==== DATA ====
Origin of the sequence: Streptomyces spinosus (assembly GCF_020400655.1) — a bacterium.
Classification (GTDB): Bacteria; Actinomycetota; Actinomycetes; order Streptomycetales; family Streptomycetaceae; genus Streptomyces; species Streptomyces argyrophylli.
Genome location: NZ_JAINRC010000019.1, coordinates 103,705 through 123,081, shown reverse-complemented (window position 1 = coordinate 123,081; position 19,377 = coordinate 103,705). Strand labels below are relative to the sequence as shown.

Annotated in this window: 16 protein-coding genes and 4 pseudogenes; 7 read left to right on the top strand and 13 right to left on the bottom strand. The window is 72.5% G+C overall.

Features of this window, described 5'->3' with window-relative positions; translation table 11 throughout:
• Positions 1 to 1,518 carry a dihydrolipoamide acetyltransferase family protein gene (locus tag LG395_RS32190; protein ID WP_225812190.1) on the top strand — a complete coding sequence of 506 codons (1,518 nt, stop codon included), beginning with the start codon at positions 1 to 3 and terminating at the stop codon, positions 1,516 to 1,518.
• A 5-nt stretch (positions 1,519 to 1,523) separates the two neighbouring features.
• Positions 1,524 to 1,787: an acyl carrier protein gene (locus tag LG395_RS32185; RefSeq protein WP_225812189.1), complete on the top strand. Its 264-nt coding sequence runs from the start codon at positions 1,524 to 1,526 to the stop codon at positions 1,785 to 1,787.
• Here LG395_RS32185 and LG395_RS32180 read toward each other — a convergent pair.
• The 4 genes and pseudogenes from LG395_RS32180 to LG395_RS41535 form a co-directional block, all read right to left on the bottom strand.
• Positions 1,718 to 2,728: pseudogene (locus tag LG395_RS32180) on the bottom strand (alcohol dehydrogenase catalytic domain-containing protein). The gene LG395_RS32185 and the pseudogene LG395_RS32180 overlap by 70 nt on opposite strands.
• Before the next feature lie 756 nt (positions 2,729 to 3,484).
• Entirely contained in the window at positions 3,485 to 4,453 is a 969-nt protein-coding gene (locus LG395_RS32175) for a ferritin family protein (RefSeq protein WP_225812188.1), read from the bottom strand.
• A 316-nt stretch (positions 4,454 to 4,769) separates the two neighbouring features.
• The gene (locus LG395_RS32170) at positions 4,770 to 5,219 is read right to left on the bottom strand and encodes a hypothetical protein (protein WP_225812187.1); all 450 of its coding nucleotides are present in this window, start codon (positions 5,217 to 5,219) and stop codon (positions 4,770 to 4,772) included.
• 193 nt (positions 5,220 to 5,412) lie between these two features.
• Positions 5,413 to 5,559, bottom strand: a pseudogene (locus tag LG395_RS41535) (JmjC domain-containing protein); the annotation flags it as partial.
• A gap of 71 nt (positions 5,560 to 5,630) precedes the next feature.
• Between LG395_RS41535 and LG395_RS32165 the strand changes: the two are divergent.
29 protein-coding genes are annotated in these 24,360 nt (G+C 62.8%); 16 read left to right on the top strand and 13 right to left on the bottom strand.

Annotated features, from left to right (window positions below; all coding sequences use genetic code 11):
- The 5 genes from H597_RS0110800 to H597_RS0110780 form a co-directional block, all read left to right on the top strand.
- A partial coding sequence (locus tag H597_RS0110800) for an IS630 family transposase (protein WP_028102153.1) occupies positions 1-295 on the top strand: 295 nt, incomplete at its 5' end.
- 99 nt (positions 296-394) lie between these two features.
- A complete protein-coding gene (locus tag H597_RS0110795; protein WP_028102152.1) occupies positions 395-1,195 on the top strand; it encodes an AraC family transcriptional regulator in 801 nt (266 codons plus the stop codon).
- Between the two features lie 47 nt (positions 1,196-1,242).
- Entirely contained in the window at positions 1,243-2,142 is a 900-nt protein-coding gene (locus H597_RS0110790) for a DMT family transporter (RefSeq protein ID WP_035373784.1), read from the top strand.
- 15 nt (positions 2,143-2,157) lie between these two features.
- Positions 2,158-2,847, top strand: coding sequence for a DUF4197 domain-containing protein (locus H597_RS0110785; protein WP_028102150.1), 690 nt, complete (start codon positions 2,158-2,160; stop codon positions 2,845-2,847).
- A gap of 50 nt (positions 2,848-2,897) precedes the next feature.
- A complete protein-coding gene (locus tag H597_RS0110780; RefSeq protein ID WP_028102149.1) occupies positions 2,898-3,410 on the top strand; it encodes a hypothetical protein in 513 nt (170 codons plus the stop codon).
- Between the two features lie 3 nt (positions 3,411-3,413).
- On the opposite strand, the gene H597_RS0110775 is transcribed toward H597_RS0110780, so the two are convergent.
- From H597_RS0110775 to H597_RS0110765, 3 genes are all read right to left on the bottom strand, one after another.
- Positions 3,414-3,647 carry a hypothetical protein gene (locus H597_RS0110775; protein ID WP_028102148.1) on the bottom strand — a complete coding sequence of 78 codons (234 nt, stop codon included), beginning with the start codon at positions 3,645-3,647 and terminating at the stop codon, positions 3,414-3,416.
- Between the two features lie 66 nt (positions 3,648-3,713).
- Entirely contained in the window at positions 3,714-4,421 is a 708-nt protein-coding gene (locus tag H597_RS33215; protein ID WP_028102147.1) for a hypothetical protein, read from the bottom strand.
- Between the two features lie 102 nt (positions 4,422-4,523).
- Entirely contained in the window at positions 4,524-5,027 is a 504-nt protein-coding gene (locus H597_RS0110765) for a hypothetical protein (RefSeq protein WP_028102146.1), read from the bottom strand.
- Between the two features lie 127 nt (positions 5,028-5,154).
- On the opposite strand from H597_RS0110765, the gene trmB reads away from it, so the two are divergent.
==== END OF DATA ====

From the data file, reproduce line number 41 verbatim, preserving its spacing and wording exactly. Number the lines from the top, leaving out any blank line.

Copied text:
- On the opposite strand from H597_RS0110765, the gene trmB reads away from it, so the two are divergent.